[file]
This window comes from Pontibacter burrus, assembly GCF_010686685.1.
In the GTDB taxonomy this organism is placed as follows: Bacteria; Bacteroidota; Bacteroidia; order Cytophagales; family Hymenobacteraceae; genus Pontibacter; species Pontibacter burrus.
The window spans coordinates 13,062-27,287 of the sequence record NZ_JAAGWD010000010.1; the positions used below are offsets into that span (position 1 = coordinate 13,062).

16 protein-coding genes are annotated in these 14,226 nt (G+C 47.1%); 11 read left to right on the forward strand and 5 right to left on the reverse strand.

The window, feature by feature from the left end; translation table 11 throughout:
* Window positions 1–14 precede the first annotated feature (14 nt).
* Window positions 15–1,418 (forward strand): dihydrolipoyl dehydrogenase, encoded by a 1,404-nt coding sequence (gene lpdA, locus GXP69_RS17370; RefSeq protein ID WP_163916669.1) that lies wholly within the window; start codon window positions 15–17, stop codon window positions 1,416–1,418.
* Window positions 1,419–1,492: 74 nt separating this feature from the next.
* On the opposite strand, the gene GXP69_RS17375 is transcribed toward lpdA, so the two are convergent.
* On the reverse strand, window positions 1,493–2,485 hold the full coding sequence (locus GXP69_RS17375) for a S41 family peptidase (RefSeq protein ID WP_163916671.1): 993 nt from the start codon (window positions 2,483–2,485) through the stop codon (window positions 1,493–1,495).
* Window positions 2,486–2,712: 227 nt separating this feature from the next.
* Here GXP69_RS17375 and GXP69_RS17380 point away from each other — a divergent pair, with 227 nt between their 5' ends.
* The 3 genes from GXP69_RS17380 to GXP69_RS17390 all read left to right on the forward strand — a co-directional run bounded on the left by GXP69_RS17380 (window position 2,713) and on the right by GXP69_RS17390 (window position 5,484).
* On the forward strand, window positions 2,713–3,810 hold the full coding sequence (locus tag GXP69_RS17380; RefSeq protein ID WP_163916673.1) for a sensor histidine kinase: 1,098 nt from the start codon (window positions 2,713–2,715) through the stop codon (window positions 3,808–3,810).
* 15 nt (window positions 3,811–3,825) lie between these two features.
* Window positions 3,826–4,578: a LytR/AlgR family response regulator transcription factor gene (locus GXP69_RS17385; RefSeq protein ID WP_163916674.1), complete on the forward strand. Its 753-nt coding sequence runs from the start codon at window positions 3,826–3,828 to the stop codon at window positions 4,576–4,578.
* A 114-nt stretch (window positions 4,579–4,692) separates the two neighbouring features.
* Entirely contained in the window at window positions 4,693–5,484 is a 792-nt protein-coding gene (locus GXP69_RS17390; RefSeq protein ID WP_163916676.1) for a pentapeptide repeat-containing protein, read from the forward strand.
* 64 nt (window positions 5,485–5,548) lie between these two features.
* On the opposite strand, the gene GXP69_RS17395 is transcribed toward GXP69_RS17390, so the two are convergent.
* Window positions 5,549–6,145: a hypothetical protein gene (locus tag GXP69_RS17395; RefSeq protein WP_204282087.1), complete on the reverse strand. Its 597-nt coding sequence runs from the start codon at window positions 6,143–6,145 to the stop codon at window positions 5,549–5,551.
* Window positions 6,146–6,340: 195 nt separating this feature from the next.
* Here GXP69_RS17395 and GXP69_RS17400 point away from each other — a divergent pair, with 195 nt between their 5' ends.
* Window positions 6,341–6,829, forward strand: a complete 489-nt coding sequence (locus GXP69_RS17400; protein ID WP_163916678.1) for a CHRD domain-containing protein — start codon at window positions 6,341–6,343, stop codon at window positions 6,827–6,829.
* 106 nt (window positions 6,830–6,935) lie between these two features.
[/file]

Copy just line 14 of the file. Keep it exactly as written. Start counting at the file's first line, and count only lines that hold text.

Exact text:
* On the forward strand, window positions 2,713–3,810 hold the full coding sequence (locus tag GXP69_RS17380; RefSeq protein ID WP_163916673.1) for a sensor histidine kinase: 1,098 nt from the start codon (window positions 2,713–2,715) through the stop codon (window positions 3,808–3,810).